New England was America’s heart of wheat production in colonial days, but as infrastructure expanded in the Midwest in the 1800s, the industry flocked away from the East Coast. Now, thanks to a powerful push for locally grown food, wheat’s Renaissance is underway in the Pioneer Valley. The country’s principal cereal crop and the third most produced in the world behind corn and rice, wheat is milled into flour and ends up in most food staples.
Some schools with chronic violence and weapon violations have installed metal detectors at their entrances, screening students for contraband as they arrive. That conversation has started in Worcester, where police have arrested several students in the past few weeks for possession of firearms, among other potentially deadly weapons. A security audit is underway and metal detectors are on the table, although there is community and City Council resistance.
EAST LONGMEADOW - An afternoon of stories, hymns and traditional Swedish holiday dances heralded the annual celebration of Sankta Lucia at St. Paul Lutheran Church on Sunday. The 3 p.m. event sponsored by Brage-Iduna Lodge, and featuring members of the Three Crowns Children's Club, told the tale of St. Lucia, a martyr of early Christendom who was killed as punishment for giving away her wedding dowry to the poor and refusing to renounce her faith.
Muck Rack makes it simple to find people, tweets, or articles that mention any name, keyword, company, hashtag etc. We've compiled this guide to help you make the most of your search.
Selecting a term
Start searching tweets, articles from media outlets, articles mentioned in tweets, journalists'
names, titles and bios with some suggested searches:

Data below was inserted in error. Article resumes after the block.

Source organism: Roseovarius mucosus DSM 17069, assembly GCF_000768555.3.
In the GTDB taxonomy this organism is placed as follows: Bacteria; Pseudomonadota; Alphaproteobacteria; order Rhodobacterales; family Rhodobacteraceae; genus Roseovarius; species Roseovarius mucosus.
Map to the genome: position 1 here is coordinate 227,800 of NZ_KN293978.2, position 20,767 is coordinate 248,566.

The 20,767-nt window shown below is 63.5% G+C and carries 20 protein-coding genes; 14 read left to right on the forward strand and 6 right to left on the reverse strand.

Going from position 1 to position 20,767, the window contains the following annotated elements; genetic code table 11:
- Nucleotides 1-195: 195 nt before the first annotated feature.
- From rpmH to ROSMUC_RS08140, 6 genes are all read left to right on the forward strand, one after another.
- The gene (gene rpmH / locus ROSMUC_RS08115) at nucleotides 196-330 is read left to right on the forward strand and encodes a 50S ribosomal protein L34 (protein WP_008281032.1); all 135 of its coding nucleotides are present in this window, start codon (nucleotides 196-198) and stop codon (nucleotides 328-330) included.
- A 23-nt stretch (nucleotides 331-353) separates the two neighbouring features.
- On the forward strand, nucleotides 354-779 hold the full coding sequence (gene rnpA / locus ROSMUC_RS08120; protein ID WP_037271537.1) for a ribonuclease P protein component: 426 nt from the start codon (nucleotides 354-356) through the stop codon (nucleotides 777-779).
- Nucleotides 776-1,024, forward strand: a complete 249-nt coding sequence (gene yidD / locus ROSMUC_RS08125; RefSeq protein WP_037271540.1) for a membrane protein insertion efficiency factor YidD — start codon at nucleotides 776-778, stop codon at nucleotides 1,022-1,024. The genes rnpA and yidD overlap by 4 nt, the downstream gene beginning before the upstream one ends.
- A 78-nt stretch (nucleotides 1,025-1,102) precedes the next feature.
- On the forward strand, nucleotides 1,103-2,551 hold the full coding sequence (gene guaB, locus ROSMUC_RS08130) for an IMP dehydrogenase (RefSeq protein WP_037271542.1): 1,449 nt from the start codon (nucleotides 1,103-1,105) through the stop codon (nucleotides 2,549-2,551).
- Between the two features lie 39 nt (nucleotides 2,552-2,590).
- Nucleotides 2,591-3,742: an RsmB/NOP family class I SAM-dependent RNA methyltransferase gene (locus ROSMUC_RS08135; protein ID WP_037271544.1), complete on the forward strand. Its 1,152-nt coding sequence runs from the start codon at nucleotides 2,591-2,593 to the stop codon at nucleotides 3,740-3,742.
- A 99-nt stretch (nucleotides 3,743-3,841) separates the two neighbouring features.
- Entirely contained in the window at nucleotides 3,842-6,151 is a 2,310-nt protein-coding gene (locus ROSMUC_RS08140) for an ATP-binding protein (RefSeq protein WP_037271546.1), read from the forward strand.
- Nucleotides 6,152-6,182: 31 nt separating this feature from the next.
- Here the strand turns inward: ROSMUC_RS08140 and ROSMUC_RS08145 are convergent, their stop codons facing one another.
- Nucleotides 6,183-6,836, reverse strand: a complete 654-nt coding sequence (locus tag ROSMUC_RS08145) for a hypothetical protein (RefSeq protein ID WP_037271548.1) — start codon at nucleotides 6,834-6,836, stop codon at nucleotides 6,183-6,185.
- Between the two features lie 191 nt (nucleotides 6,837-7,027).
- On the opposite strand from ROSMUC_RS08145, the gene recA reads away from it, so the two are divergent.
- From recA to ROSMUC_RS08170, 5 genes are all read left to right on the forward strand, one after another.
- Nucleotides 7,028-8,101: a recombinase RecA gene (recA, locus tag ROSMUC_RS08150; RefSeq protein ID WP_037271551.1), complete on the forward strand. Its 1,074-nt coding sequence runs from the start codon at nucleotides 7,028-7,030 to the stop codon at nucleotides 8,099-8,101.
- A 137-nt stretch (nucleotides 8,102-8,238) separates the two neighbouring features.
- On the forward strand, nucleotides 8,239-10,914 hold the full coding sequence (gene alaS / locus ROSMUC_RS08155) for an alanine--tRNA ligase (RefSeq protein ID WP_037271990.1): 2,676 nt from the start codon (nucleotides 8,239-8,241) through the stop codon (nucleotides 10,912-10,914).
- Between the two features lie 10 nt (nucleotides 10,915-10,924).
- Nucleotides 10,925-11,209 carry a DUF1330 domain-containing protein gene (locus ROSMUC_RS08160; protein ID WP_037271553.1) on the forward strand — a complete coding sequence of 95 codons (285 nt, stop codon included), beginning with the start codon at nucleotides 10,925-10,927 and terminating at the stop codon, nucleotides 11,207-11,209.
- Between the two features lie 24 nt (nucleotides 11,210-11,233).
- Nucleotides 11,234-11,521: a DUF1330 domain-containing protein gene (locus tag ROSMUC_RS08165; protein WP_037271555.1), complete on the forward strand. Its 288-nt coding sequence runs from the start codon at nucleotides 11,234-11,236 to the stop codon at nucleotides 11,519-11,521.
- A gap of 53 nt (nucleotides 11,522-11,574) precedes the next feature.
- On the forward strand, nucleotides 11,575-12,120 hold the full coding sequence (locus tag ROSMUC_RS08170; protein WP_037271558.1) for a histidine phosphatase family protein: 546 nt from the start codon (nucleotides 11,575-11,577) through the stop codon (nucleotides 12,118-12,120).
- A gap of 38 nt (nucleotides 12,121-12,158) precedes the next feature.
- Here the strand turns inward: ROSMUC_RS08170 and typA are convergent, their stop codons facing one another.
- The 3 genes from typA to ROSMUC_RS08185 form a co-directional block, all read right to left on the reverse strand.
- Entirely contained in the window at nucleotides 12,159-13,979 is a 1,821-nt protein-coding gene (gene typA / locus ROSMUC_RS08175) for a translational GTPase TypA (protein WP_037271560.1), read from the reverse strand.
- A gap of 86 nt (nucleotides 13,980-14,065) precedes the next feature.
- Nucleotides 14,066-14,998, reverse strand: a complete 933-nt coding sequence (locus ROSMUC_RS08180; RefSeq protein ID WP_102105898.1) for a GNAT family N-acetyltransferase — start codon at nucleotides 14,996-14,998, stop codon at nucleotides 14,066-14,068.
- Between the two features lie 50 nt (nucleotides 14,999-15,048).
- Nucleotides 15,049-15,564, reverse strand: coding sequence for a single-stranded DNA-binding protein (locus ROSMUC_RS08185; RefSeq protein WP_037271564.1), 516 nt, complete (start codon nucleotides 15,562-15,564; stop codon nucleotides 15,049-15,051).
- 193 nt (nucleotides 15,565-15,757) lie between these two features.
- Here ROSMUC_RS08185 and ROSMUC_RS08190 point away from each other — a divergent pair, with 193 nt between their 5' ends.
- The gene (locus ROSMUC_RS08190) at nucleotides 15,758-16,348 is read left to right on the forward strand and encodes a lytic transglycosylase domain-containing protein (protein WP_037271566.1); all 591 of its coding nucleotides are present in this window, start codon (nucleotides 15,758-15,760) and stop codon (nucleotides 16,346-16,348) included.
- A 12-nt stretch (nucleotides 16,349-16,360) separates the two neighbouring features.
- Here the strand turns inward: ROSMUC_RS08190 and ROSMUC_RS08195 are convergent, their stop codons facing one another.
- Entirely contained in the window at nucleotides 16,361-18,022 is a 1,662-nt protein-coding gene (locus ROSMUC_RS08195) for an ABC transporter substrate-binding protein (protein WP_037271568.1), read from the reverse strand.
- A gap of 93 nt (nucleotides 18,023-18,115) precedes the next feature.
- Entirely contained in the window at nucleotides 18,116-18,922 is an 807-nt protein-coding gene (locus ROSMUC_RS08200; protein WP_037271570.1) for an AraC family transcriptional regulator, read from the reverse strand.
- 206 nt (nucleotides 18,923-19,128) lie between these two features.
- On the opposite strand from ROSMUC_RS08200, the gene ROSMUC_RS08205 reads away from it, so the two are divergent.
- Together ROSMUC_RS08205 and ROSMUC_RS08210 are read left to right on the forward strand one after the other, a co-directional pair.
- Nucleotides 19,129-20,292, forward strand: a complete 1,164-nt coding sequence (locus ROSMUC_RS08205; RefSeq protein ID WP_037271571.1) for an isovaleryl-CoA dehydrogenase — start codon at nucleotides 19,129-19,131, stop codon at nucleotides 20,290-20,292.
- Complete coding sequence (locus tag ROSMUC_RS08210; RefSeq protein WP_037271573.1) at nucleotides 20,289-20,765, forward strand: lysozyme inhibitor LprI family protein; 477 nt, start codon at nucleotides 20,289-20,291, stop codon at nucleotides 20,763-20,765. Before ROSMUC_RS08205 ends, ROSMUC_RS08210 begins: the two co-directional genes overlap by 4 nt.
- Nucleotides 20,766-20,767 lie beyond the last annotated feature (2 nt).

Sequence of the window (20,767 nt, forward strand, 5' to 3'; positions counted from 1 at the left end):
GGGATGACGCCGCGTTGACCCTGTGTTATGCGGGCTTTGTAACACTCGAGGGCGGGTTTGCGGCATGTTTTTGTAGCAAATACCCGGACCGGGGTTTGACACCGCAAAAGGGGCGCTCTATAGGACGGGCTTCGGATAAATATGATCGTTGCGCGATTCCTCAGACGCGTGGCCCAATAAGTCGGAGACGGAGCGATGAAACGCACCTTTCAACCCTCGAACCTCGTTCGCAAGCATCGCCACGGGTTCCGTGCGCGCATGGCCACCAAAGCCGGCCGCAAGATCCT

Companies or Topics (e.g. iPhone, Microsoft)
Phrases (e.g. "cloud computing") — use quotes to keep the terms together
Twitter handles (e.g. @username) — returns those who have mentioned or replied to
Names (e.g. "David Pogue")
Hashtags (e.g. #sxsw, #london2012)
Bio details (e.g. vegan, Olympics, father)
Muck Rack's Advanced Search allows for many boolean operators.
Find results that mention multiple specified terms, use AND or
+. For example, ensure each result contains both Elon Musk and Mark Zuckerberg by
searching Musk AND Zuckerberg or Musk + Zuckerberg.
Use the operators OR or , to broaden your search when you'd like either of
multiple terms to appear in results. (This is the default behavior of our search when no operators
are used). For example, results will contain either cake or cookie by searching cake OR cookie or cake,cookie
Use NOT or - to subtract results from your search. For
example, searching Disney will yield results about the Walt Disney Company as well as Walt Disney
World Resort. To exclude mentions of Disney World, search for Disney -World or Disney
When using one of these operators with a phrase, enclose it in quotation marks. For example, you can
find results about smartphones excluding Apple's iPhone 4S by searching smartphone -"iPhone
Exact case matching or punctuation
If you're searching for a brand name or keyword that relies on specific punctuation marks or capitalization, you can
find results that match your exact query by adding matchcase: before the keyword you're searching for, like matchcase:E*TRADE .
Use parentheses to separate multiple
boolean phrases. For example, to find journalists talking about having fun in Disney World or
Disneyland, search for ("disney world" OR disneyland) AND fun.
An asterisk can be used to search for any variation of a root word truncated by the asterisk. For example, searching for admin* will return results for administrator, administration, administer, administered, etc.
A near operator is an AND operator where you can control the distance between the words. You can vary the distance the near operation uses by adding a forward slash and number (between 0-99) such as strawberries NEAR/10 "whipped cream", which means the strawberries must exist within 10 words of "whipped cream".